A few weeks ago, I took an initial (and someone rudimentary) dive into tying Statcast data to Ottoneu. Specifically, looking at the Fangraphs Points (FGpts) format. Like in real baseball, when the ball leaves the bat with a higher exit velocity, it is more likely to produce more favorable results. This was to be expected. The way the scoring settings for FGpts was developed was through linear weights, so it would make sense that the distribution of points per batted ball ties closely to reality. Today, I am going to look at the batted balls hit though the all star break (actually, just before the break as I pulled this July 6th) and examine the expected points per ball in play on specific batted ball types. Let’s get started.
So, for 2017 we can see that the average FGpts produced on a batted ball event is 1.525. Consequently, the average wOBA per batted ball event is .377 (NOTE: This is only wOBA on balls in play, and as such is higher than the league average wOBA on all plays of .321). Tying this back to basics is helpful. For example, we can see that two-thirds of the time a ball is put in play it results in an out. That singles account for nearly 64% of all hits, but 44% of all points on positive value balls in play (singles, doubles, triples, home runs). Home runs, by comparison, account for 14% of all hits, but 30% of all points on positive value balls in play.
One of the best resources in understanding statcast data is Andrew Perpetua’s xstats.org. In Andrew’s work, he classifies batted balls into 6 buckets based on their associated launch angles. For reference, here are the splits Andrew uses.
For the LA column, this can be read as a batted ball with a launch angle below zero degrees is a dribble ball with an average wOBA of .176. 10 corresponds to batted balls with launch angle between zero and ten, etc.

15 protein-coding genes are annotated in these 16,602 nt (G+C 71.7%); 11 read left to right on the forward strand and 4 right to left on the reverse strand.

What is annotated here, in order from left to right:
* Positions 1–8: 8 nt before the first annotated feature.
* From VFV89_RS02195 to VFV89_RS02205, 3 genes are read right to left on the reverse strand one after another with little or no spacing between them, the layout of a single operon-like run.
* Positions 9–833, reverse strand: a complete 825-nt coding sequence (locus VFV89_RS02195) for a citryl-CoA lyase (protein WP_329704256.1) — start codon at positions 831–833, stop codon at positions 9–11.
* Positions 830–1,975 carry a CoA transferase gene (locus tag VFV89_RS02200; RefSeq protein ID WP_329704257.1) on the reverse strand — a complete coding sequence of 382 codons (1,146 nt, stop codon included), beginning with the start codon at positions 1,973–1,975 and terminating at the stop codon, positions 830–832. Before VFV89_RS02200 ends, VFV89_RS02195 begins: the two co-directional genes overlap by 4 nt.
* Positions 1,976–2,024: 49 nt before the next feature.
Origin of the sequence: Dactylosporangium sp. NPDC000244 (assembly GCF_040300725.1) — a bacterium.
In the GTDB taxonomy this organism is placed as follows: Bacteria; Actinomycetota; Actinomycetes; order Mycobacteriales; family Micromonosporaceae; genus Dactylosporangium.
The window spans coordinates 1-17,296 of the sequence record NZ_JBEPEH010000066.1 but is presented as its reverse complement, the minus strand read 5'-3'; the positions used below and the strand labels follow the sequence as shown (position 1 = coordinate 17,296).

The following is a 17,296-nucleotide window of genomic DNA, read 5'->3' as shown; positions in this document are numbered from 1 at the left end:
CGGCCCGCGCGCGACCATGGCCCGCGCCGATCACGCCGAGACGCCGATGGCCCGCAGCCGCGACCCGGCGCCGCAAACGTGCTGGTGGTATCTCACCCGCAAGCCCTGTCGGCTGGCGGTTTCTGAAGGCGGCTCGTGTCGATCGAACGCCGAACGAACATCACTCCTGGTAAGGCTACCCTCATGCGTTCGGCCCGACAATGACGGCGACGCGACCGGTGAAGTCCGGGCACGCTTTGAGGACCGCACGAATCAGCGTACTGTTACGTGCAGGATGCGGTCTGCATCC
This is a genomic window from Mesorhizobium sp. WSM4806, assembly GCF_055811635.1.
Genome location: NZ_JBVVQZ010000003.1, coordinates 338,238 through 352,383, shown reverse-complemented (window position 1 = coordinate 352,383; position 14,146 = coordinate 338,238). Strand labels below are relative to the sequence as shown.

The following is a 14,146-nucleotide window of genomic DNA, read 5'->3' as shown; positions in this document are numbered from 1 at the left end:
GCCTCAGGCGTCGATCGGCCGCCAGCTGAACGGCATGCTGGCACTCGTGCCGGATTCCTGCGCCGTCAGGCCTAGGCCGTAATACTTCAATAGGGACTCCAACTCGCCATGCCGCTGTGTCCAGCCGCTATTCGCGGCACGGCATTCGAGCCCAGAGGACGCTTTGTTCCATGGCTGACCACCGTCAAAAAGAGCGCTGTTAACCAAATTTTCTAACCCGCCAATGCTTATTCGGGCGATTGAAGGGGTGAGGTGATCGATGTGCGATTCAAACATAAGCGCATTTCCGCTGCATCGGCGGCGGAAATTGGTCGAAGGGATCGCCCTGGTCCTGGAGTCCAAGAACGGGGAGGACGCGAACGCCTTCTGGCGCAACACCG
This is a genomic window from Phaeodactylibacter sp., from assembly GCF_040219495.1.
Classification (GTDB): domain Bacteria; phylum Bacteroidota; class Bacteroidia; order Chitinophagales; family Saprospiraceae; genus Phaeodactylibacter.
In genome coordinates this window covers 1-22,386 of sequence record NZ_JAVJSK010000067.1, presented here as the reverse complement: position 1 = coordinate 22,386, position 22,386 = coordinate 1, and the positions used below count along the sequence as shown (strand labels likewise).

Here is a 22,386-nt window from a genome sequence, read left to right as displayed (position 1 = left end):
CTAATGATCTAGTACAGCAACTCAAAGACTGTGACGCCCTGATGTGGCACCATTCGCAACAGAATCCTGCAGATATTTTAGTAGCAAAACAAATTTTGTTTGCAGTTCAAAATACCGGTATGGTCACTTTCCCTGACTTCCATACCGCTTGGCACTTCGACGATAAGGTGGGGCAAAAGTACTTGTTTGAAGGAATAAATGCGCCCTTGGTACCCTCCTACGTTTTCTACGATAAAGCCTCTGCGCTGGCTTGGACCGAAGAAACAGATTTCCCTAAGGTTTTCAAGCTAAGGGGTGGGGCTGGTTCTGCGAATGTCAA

Using these same launch angle classifications, I wanted to see if the Ottoneu Scoring differed from the standard wOBA hierarchy of batted balls. As wOBA is often used as a proxy to determine FGpts value of a player, it would be helpful to know if one type of batted ball is being more heavily weighted by FGpts than by wOBA.
In examining the six batted ball types, FGpts values lined up with the wOBA hierarchy of most valuable batted ball types. Specifically examining DB.
We can see that so far in 2017, for balls recorded by statcast with a launch angle below zero, the average wOBA is .167. The average points per ball in play is .046. As we would expect, the majority of these batted balls are singles, and you can’t hit a home run on the ground. This is pretty standard. Looking at Ground Balls next, we would expect the value they produce to be greater than .046 points per batted ball, as we know that wOBA will be higher on these plays.
Well that’s a nice production bump. The FGpts value gained from hitting a ball between zero and ten degrees, as opposed to under 10 degrees is 1.979 points! You might be thinking to yourself, “1.979 points per ball in play does not seem like a lot” However, remember that the average points per ball in play for all batted ball types is only 1.525. We get a production bump in FGpts when moving from DB to GB, we should expect a similar bump from GB to LD.
Huzzah! We see a similar bump in production to what was expected. Let’s run through the other 3 batted ball types real quick.
Okay, a lot to digest, I know. What we wanted to see was that Fangraphs points was doing a good job of ranking the following categories. Pop-ups, are the worst batted ball type followed closely by dribble balls. After those two, ground balls are worse than fly balls, and low drives are worse than high drives. That is exactly what we see here. It appears, several years after it’s inception, that FGpts is still holding up as a scoring setting which is mimicking reality. To look at this a slightly different way:
|LA||Class||wOBA – 17||FGpts||delta wOBA||delta FGpts||FGpts/wOBA|
The wOBA increase on batted balls when going from a DB to a GB is .312, which corresponds to the 1.979 increase in FGpts per event we mentioned above. So, for each point of wOBA a hitter gains between these categories, there is an associated gain of roughly .063 points per point of wOBA. If we didn’t want to consider transitioning between batted ball types, we could take a more general view, and notice that on average 1.525 points per batted ball are scored with a wOBA of .377. On average, that would mean that for each point increase of wOBA on balls in play, we would gain roughly .04 FGpts. Hopefully, this is helpful in understanding the different batted ball types based on launch angle and how they correspond to Ottoneu. I know there’s a lot of information here.
Joe works at a consulting firm in Pittsburgh. When he isn't working or studying for actuarial exams, he focuses on baseball. He also writes @thepointofpgh. Follow him on twitter @Ottoneutrades